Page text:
Docosahexaenoic acid (DHA)


Docosahexaenoic acid or DHA is one of the three main types of polyunsaturated Omega-3 fatty acids. The other two are eicosapentaenoic (EPA) and Alha-lioleic acid (ALA). Since DHA and EPA are mainly derived from fish, they are also at times known as marine omega-3s. ALA is the plant based Omega-3. DHA is a key component of the brain making up a galloping 97% of the fats found in the brain in addition to accounting for 93% of the fats in the retina. It is also a significant component of the heart.

Omega-3s, among them DHA make up a fundamental part of the cell membranes in the entire body and influence the cell receptors found in the said membranes. They also make available the starting point for the assembly of hormones responsible for clotting of blood, inflammation and artery wall contractions and relaxations. Finally, Omega-3s unite with cells responsible for regulation of genetic function.

While there are no disputes regarding the health benefits of Omega-3 fats, not many realize the differences in the three main types of acids.  EPA and DHA constitute the major portion of the Omega-3s but their ratio in commercial preparations varies greatly. Typically they contain higher quantities of EPA, simply because it is the cheaper of the two and it also gives off less fishy odour making it easier to ingest. However, according to research, it is DHA that offers the maximum neurological advantages.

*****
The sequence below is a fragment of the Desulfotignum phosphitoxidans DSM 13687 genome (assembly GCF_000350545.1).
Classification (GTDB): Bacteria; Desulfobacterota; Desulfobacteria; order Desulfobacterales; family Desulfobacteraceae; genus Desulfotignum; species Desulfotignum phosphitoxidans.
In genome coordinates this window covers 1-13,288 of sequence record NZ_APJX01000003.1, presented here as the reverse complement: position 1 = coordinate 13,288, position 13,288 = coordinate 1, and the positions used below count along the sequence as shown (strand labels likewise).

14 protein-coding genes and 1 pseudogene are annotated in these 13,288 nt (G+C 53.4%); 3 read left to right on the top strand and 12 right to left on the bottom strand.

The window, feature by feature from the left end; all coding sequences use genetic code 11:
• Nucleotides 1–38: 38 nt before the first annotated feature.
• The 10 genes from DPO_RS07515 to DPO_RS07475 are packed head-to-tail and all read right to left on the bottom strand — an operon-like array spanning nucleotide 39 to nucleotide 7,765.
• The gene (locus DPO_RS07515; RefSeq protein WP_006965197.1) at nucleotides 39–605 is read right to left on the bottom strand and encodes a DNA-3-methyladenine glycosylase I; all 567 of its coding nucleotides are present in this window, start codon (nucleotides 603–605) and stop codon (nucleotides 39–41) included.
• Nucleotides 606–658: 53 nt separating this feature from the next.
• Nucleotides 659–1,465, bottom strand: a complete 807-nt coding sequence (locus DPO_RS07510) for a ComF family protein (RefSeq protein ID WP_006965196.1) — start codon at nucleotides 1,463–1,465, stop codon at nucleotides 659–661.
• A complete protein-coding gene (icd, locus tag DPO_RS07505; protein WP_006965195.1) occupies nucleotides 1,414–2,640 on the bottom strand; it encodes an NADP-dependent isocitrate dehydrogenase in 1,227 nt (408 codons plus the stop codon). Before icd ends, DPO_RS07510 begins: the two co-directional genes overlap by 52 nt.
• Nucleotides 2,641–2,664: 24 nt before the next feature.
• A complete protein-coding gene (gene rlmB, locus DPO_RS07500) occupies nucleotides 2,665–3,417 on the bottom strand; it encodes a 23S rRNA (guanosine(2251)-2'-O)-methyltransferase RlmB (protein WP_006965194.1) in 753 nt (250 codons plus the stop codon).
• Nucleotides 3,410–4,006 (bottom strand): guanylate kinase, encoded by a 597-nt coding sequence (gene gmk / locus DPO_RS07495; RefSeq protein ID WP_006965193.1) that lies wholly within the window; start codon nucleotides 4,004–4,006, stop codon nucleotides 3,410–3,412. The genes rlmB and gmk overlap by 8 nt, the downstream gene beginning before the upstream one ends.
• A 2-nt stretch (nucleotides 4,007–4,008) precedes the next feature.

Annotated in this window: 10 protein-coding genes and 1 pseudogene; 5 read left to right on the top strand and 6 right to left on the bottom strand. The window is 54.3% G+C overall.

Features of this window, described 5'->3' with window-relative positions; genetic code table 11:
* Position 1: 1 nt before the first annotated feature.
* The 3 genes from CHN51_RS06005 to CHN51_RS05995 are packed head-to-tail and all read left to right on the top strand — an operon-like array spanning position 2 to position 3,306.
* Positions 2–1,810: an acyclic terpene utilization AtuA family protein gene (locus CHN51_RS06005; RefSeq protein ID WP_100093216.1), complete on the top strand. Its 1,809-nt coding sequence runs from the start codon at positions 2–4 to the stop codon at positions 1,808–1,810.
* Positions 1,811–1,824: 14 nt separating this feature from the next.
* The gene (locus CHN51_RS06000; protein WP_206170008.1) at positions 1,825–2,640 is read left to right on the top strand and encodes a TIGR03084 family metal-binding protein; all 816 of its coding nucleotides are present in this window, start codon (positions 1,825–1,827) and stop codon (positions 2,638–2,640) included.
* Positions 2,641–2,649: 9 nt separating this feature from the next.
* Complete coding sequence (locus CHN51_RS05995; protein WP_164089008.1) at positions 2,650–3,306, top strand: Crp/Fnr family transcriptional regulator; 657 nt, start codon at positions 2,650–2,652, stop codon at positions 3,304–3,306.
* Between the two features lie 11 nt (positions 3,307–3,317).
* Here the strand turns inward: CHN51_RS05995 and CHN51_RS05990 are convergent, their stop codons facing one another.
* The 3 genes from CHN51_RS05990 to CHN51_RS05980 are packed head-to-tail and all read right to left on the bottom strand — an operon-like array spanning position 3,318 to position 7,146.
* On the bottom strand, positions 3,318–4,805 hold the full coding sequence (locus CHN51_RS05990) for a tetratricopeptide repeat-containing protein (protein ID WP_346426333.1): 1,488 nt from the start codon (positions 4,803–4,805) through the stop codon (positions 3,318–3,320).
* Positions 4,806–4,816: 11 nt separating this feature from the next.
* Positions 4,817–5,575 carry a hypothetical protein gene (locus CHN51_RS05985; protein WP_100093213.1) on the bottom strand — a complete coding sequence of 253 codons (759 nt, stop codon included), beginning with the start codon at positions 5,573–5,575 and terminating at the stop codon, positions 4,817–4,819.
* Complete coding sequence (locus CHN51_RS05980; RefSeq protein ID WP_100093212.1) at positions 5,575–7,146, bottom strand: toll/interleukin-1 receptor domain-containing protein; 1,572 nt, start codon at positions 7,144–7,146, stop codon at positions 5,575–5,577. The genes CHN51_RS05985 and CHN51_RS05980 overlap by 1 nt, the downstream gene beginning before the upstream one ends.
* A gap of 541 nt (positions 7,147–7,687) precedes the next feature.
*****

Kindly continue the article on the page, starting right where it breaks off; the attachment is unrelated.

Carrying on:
Tremendous amount of interest has been generated in Omega-3s in the recent past. This is due to a large amount of research which indicates that these essential acids are vital to good health at every stage of life. A Swedish study indicates that DHA is closely associated with optimum bone mineral density in healthy adults.1 A separate study found that top 20% of its participants with the highest levels of plasma DHA showed 47% decrease in development of dementia.2 Controlled omega-3 studies point to their ability to protect against ischemic stroke, a primary source of long-term disability.3 Enhanced intake of Omega-3 fatty acids is also associated with healthy cognitive function in later years.4 One study using boys and girls between the ages of nine to twelve years of age found that supplementing their diets with omega-3s diminished reckless behaviour, particularly in girls.5

Due to the complex relationship of Omega-3 acids with the different systems of the body both at cellular and neurological levels, it is vital to ensure that optimal quantities of these oils are ingested.

References:

  1. Hogstrom M, et al. n-3 Fatty acids are positively associated with peak bone mineral density and bone accrual in healthy men: the NO2 Study. Am J Clin Nutr, 2007. 85:803-7.
  2. Schaefer E, et al. Plasma phosphatidylcholine docosahexaenoic acid content and risk of dementia and Alzheimer disease: the Framingham Heart Study. Arch Neurol, 2006. 63:1545-50.
  3. He KA, et al. The puzzle of dietary fat intake and risk of ischemic stroke: a brief review of epidemiologic data. J Am Diet Assoc, 2007. 107:287-95.
  4. Whalley LJ, et al. Cognitive aging, childhood intelligence, and the use of food supplements: possible involvement of n-3 fatty acids. Am J Clin Nutr, 2004. 80:1650-7.
  5. Itomura M, Hamazaki K, Sawazaki S, et al. The effect of fish oil on physical aggression in schoolchildrenµa randomized, double-blind, placebo-controlled trial. J Nutr Biochem. 2005 Mar;16(3):163-71.

About Andy

Hi, my name is Dr. Andy Williams and I am a biologist with a keen interest in diet and nutrition. This site was set up to help me explore the research, facts and fiction about Krill Oil. Please feel free to contact me if you have any comments, questions or suggestions.

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